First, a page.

Letter: Pruitt at EPA would stop Clean Power Plan
Morning Sentinel - Thursday, February 9, 2017 

I am writing to express the concern I and many other residents of Maine are feeling about the election of Donald Trump, and the detrimental implications that has on our environment. Not only are we continually contributing to climate change, we are also stripping the planet of its resources too quickly to be replenished. However, we move even further from our goals as Trump assembles a board of polluters to run crucial agencies to our environmental policy. Trump has nominated Oklahoma Attorney General Scott Pruitt to head the EPA, despite his career-long record of attacking the agency and suing to block clean air and clean water safeguards. We need Sens. Collins and King to oppose big oil and polluters in office, and protect Maine. ~ Maggie Hamre, Waterville
Student group asks USM to cancel talk by conservative legislator
Portland Press Herald - Wednesday, February 8, 2017 

Students for USM Future at the University of Southern Maine posted a statement on its Facebook page Wednesday urging the school administration to “immediately” cancel the speaking engagement by Rep. Lawrence Lockman, R-Amherst. Lockman, who has drawn criticism in the past for his statements about gays, rape and abortion, will lead a discussion titled “Alien Invasion: Fixing the Immigrant Crisis,” on Feb. 16 at USM in Portland. [Lockman has also pushed an extreme anti-environmental agenda.]
New strain of bacteria is making seafood lovers sick
Associated Press - Wednesday, February 8, 2017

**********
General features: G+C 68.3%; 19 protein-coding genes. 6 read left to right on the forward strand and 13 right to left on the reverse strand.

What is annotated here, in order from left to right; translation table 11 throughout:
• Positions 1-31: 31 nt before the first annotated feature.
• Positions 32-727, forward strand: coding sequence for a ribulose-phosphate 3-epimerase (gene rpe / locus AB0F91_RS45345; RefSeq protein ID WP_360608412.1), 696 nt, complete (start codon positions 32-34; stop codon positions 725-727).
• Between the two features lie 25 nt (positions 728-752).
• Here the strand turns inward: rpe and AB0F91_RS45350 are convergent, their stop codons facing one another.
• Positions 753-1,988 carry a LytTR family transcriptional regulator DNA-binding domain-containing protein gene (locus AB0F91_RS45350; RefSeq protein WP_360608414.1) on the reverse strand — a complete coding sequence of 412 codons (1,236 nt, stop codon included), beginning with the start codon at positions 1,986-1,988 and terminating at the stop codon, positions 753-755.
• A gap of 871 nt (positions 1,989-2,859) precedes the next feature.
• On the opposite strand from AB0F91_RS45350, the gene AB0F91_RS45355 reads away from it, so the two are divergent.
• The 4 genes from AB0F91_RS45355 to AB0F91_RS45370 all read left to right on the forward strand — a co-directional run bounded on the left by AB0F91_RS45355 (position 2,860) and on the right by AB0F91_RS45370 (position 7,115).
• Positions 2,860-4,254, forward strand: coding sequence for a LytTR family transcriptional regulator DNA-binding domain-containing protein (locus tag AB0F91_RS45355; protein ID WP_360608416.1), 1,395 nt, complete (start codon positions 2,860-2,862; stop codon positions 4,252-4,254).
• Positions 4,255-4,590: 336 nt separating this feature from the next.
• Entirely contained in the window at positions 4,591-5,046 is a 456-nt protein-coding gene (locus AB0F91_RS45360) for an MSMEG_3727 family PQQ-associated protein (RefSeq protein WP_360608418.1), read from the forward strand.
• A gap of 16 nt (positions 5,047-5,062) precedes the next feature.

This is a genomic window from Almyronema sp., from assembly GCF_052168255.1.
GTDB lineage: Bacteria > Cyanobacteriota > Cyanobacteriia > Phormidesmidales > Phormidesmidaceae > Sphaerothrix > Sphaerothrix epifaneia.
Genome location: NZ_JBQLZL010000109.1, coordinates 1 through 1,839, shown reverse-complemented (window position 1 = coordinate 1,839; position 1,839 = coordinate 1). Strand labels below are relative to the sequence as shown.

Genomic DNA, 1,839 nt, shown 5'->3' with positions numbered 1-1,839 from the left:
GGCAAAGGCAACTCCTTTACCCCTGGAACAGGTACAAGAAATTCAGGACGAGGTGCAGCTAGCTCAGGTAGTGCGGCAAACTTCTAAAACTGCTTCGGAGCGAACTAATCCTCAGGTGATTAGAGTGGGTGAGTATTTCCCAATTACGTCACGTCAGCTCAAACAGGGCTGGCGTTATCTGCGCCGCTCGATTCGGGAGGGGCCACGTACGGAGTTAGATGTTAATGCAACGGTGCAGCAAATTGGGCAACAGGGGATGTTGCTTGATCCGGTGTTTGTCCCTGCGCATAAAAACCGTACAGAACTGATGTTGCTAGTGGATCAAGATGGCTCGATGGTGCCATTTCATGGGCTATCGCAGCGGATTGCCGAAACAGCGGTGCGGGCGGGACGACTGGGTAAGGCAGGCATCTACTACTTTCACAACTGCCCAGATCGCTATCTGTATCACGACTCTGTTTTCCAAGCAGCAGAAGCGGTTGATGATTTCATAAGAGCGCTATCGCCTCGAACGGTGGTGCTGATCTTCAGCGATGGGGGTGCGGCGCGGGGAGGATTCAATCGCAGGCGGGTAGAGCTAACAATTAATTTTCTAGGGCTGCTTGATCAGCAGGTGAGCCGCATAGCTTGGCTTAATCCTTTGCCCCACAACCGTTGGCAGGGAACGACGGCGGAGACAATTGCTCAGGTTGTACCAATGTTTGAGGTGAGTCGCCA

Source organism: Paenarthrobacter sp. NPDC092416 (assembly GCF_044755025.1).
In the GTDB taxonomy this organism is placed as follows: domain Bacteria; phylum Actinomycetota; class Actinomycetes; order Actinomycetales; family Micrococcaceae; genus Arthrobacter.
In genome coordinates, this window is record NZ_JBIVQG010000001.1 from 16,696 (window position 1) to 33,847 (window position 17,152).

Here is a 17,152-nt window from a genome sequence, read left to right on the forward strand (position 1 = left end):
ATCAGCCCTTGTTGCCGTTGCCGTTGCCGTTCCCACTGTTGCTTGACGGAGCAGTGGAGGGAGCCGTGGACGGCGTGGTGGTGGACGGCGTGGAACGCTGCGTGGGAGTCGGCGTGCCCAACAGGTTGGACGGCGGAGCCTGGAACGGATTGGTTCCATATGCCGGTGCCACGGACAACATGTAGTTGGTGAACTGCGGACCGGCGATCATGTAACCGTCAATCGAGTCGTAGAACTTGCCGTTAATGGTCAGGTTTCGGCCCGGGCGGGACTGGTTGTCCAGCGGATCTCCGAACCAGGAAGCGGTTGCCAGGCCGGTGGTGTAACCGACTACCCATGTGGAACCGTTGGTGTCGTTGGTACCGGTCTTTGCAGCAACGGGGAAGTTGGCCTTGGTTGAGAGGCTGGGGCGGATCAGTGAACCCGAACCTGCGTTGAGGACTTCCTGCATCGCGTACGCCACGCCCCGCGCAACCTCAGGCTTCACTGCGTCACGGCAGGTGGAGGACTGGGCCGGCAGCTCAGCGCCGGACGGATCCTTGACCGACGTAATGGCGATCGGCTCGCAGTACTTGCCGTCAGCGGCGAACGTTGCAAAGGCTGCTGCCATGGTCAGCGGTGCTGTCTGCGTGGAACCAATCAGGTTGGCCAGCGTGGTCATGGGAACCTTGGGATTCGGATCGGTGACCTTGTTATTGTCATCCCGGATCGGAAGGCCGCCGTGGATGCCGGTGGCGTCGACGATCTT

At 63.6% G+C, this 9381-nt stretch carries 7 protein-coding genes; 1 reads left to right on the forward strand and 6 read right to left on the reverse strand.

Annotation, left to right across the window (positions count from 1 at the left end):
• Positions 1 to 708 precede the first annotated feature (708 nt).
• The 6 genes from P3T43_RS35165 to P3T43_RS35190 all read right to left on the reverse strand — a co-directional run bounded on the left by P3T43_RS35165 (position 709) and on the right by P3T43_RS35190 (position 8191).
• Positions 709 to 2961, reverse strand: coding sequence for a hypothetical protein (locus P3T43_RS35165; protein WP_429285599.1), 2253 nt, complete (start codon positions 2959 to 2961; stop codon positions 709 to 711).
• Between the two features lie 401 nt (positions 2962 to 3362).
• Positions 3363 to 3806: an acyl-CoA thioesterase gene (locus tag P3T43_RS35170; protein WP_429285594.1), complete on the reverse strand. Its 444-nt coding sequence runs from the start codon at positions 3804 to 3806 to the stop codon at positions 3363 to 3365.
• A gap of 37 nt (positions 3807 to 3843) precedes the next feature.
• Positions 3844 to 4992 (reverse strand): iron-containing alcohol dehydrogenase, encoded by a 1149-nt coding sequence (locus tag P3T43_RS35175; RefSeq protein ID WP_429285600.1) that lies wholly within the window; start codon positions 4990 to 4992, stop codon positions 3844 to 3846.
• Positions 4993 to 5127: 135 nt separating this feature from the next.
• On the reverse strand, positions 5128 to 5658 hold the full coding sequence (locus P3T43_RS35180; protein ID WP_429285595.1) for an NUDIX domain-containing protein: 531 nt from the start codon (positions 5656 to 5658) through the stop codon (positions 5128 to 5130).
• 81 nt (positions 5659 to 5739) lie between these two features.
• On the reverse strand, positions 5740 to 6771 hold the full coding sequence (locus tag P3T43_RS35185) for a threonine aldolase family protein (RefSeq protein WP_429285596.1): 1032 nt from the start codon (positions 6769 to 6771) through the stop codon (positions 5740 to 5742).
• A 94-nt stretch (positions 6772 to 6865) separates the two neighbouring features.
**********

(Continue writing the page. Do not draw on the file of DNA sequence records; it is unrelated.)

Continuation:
Scientists studying oysters along the Atlantic Coast have discovered a critical clue to understanding why more seafood lovers are getting sick from eating shellfish. Researchers at the University of New Hampshire have found a new strain of the bacteria Vibrio parahaemolyticus, the world’s leading culprit of contamination in shellfish that, when eaten, causes diarrhea, vomiting and abdominal pain. Previously only one strain of the bacteria was blamed for this type of food poisoning, which is on the rise in New England and already is responsible for an estimated 45,000 cases in the U.S. each year.
Maine lawmaker proposes ban on wind turbines near Monhegan
Portland Press Herald - Wednesday, February 8, 2017 

Sen. Dana Dow, R-Damariscotta, wants to prohibit a wind energy test area within 10 miles of Monhegan Island’s lobster conservation area. The current site is roughly 2.5 miles off the island. Dow issued a statement saying the project would threaten migrating birds as well as the remote, rugged beauty that draws artists and tourists. He said Mainers wouldn’t allow such a project near Mount Katahdin or Acadia National Park, which, like Monhegan, are special places. Other residents say they support the project, but want to negotiate the best deal for the community. The project is being developed by a consortium that includes UMaine, Cianbro Corp. and Emera Inc. They hope to erect two floating towers that would hold turbines with blade tips that could reach 600 feet above the water.